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Forming business partnerships with foreign corporations

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1 Author(s)
Wagner, L.L. ; ADE Corp., Newton, MA, USA

Summary form only given, as follows. One of the fundamental trends of the 80's and 90's has been the growth of international business ties between companies. This is even more true in electronics in general and among semiconductor equipment companies in particular. Initially, these ties were mostly concentrated in the area of trade, as companies attempted to leverage domestic market acceptance abroad. Increasingly, these bonds are becoming more sophisticated, involving marketing and sales joint ventures, R&D cooperation projects, technology acquisition, etc. The drivers behind this trend are a desire to concentrate on core competencies, the need to amortize R&D investments over as large a customer base as possible and the increasing familiarity with the international environment. However, while the rewards of international cooperation can be high, many obstacles usually have to be overcome before success is at hand, and a significant number of projects are abandoned along the way because the partners no longer have enough in common to warrant continuing support. In the international realm, these obstacles-by definition-can be traced back to poor communication and cultural misunderstandings. Indeed, very subtle differences in assumptions about basic business practices can rapidly derail even the best laid plans. It is therefore critical to look at foreign cooperative projects with a different eye, to be cognizant of the challenges ahead and not to underestimate the demands placed on the available project management pool. Practical examples will be given of both positive and less satisfactory outcomes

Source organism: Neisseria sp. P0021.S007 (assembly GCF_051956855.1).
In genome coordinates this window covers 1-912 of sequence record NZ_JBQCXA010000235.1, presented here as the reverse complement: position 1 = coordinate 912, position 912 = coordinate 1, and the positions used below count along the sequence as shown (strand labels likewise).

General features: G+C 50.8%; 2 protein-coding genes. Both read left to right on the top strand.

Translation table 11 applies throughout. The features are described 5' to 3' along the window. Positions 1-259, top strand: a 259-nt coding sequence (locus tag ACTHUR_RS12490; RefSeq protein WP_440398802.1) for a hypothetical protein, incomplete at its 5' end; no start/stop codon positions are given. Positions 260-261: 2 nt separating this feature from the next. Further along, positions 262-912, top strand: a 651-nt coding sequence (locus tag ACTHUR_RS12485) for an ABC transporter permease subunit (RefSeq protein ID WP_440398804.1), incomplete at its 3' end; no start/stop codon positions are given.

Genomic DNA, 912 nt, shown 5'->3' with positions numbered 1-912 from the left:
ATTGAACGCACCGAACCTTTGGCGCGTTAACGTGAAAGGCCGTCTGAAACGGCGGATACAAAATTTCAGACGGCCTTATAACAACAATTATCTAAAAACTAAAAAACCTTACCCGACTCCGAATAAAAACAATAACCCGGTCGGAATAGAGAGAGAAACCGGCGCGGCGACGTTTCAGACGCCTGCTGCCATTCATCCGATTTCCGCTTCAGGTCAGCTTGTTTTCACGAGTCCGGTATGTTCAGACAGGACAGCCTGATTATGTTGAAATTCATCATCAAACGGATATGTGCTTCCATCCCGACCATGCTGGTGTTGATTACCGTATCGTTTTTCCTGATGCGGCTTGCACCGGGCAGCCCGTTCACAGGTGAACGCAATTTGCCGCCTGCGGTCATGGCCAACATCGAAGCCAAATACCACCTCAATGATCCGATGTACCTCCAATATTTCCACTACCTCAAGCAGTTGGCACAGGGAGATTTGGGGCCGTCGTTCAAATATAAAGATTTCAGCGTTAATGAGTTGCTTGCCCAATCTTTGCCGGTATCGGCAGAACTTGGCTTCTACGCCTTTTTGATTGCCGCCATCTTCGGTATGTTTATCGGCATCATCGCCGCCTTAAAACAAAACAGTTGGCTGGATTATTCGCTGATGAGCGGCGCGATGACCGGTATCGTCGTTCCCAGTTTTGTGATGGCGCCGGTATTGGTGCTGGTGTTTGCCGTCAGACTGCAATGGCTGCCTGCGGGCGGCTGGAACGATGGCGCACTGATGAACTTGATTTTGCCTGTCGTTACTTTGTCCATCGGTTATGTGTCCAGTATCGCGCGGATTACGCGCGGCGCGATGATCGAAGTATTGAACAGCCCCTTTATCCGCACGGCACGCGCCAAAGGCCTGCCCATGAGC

Published in:

Advanced Semiconductor Manufacturing Conference and Workshop, 1996. ASMC 96 Proceedings. IEEE/SEMI 1996

Date of Conference:

12-14 Nov 1996